Now, search engine results pages provide users with a breadth of knowledge and information with Google attempting to deliver the best possible answer and content to the user’s query and the intent behind it. With 3.6 billion searches happening every day on Google, consumers expect to find answers to everything they need whether that be directions or reviews. The way people search continues to evolve whilst search terms have become longer and more complex. Over the past two years, searches for best have grown by more than 50% whilst local searches without near me have outgrown comparable searches that include near me as users expect Google to deliver places that are near due to their Geo-location.
Today, search engine results pages feature everything from paid advertising, organic results, featured snippets, map results, news stories, images, answer boxes, videos, podcasts, knowledge panels and much more! In order to win at SEO today, digital marketeers have to work smarter and have clear strategies in place.
Paid Advertising Developments
In its early days, advertising online was like a directory. You could list your business for a price to appear in the SERPs. It wasn’t till 2005 that paid advertising really took off with the advent of Google Advertising Professional programme. Facebook and LinkedIn both followed suit in 2005 but it wasn’t till 2010/2012 that Twitter and Instagram both offered pay-per-click advertising opportunities on their platforms. From 2020, messaging app Whatsapp will also try to take a slice of the pie by allowing businesses to advertise on the app; another channel that can be used to reach your customers.
The clear digital advertising giant is Google taking up a staggering 70% of the market share with Amazon 2nd with 12.9% of all paid digital advertising spend given to them. Google continues to evolve and develop and will continue to do so as machine learning and the use of automation grows. Automation in paid advertising allows digital marketeers and businesses to reach customers faster and at scale compared with manual processes while it is believed that it will enable us to work smarter as routine tasks are automated. Google’s automated capabilities include smart bidding and smart creatives with more than half of Google investment running through an completely automated bidding strategy whilst smart creatives allowing for increasing personalisation throughout the customer journey.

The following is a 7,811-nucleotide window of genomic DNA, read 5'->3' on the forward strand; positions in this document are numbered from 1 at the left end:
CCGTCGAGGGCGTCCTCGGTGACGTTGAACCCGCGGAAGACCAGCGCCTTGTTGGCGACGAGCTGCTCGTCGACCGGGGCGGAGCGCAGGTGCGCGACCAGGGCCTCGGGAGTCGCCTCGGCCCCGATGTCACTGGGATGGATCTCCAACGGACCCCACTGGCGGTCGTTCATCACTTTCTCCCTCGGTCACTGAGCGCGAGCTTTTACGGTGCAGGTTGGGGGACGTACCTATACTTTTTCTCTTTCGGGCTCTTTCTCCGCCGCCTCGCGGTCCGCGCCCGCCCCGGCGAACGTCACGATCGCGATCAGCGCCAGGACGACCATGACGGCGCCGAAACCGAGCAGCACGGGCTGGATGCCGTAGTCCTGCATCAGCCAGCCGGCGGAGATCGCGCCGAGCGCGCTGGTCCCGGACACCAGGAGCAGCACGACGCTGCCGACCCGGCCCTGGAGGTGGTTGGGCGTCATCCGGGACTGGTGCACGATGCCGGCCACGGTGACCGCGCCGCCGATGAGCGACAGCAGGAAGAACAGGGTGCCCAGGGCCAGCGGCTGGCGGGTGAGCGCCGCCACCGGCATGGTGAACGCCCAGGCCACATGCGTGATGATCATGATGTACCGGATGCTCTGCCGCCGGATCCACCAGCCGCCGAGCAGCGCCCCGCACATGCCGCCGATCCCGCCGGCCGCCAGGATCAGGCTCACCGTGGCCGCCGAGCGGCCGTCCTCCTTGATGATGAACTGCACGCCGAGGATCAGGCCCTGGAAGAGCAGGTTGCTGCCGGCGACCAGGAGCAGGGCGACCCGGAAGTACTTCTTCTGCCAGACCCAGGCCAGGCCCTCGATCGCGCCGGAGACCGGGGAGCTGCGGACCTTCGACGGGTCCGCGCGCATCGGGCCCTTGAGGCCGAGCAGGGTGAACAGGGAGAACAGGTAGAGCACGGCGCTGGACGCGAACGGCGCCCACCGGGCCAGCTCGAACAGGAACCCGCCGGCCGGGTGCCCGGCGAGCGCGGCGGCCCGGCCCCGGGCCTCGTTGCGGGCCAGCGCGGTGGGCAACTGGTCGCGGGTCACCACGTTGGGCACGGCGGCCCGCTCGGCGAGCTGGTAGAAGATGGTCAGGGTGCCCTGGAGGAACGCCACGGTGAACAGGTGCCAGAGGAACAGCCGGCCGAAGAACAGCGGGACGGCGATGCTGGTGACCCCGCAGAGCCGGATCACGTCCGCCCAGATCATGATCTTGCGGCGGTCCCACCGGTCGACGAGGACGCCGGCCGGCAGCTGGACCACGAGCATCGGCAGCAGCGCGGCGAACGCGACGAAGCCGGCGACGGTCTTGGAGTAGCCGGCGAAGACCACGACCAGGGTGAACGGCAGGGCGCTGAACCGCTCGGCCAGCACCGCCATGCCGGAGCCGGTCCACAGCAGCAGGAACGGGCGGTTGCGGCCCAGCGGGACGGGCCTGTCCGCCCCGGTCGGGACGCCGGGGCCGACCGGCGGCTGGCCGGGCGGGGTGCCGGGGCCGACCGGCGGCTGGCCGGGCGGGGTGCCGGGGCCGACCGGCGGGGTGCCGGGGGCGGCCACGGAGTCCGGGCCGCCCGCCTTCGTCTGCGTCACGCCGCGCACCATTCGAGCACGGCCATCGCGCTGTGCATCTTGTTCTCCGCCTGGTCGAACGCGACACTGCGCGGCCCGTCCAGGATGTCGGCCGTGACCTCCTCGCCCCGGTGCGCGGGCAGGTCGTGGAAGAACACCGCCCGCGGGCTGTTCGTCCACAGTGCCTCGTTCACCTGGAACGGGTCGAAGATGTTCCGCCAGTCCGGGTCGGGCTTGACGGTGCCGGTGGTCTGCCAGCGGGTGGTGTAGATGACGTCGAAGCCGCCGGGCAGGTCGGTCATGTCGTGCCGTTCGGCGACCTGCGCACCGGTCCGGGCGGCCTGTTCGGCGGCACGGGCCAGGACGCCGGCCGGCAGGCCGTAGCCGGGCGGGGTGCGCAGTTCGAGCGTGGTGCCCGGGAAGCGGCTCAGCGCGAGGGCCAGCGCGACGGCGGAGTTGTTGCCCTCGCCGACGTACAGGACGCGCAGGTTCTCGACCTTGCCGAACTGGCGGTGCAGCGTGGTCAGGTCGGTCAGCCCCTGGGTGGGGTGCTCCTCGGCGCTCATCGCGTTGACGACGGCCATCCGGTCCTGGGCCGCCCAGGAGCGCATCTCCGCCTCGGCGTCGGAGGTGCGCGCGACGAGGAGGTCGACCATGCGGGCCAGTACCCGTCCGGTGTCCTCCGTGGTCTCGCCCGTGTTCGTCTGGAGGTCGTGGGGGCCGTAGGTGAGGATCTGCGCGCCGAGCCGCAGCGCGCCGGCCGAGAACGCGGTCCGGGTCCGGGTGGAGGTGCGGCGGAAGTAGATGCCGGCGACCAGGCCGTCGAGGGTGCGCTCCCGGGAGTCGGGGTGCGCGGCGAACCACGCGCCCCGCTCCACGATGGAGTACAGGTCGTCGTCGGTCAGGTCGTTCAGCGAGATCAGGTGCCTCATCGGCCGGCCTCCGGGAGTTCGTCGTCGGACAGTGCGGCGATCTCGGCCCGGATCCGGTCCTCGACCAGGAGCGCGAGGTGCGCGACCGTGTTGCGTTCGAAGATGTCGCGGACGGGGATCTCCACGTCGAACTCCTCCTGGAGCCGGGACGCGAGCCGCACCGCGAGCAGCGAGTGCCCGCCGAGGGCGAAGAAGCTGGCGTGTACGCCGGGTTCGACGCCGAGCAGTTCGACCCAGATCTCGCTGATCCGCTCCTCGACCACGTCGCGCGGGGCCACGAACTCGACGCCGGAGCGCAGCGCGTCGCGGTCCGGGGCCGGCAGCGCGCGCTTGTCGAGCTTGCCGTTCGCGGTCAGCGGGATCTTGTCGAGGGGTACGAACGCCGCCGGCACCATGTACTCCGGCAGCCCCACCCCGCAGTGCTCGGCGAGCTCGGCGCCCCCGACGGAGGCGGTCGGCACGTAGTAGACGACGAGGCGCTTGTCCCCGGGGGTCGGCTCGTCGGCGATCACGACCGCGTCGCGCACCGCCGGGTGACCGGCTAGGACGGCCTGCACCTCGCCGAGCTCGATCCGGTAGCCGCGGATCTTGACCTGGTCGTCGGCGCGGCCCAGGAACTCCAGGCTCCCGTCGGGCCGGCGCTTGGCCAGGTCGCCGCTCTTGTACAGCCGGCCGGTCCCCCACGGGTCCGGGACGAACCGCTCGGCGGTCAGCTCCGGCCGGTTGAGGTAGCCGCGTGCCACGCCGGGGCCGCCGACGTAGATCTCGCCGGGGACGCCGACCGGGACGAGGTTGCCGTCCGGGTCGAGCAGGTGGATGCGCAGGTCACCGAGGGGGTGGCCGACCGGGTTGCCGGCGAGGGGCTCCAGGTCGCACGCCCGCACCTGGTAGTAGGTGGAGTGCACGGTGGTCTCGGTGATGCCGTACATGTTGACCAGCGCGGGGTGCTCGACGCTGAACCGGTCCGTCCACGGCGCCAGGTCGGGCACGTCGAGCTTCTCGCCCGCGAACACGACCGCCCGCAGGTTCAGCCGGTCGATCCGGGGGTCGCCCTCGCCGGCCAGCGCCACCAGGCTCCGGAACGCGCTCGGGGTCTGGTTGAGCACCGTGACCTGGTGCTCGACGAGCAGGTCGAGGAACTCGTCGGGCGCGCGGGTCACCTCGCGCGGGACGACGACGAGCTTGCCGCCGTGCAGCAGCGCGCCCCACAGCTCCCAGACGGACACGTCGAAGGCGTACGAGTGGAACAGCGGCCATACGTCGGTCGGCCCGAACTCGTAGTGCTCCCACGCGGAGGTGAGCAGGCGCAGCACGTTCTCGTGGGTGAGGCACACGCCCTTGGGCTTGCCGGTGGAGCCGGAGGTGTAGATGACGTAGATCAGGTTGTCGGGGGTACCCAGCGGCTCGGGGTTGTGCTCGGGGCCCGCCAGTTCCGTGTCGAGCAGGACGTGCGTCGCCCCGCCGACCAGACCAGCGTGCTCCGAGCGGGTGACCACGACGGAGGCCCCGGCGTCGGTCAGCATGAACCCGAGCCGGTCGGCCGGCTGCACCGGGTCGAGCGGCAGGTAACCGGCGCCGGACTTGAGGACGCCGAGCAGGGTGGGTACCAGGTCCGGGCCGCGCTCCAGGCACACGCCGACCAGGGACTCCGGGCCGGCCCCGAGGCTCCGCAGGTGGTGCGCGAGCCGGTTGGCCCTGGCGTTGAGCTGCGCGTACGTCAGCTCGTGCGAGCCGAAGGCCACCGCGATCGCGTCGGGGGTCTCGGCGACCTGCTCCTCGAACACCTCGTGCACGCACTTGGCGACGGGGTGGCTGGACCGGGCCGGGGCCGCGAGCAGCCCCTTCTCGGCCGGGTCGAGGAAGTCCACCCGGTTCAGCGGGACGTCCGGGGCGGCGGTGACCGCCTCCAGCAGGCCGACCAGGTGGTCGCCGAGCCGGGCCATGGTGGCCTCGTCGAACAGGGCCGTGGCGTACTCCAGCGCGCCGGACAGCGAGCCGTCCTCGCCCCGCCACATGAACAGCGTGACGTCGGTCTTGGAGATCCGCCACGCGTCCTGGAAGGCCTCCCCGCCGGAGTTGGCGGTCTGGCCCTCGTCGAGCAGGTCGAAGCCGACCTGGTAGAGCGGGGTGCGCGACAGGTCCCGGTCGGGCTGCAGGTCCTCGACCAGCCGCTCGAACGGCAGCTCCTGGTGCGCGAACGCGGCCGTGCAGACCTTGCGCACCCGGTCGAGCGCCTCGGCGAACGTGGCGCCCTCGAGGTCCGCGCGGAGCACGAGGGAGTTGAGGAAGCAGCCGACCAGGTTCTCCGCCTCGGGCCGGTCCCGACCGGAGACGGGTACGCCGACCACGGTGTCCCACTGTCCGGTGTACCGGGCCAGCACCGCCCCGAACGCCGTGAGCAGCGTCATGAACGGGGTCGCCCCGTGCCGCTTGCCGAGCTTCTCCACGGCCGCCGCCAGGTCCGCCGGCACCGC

The Rise of Inbound Marketing
We couldn’t write a blog about developments and history of digital marketing and not mention inbound marketing. Before the internet, during the 1950s and 60s, marketers started to collect information (research) on their customers interests, habits and demographics allowing customers to feel more involved in the buying journey which is when inbound marketing started to take shape. Gone are the days where marketers could cold call customers to get their attention. The Inbound Marketing methodology is customer centric and now started to take shape.
The significant rise of inbound marketing can be attributed to the internet to a large degree in combination with other digital channels where content can be delivered to customers and prospects in a softer way – pulling customers rather than pushing customers to use a brand’s service or purchase a product. It wasn’t until 2004 that Hubspot was founded by Brian Halligan, Dharmesh Shah and David Meerman Scott with the platform helping businesses to treat customers like people, not names and numbers of a list.
Overall, the inbound marketing methodology allows businesses to provide educational content to users at different stages of the buyer’s journey. This methodology allows users to move through the funnel or the flywheel and ensures they receive the most personalised and meaningful experience possible. A recent statistic suggesting that this strategy costs 62% less than traditional marketing channels and produces three times more leads.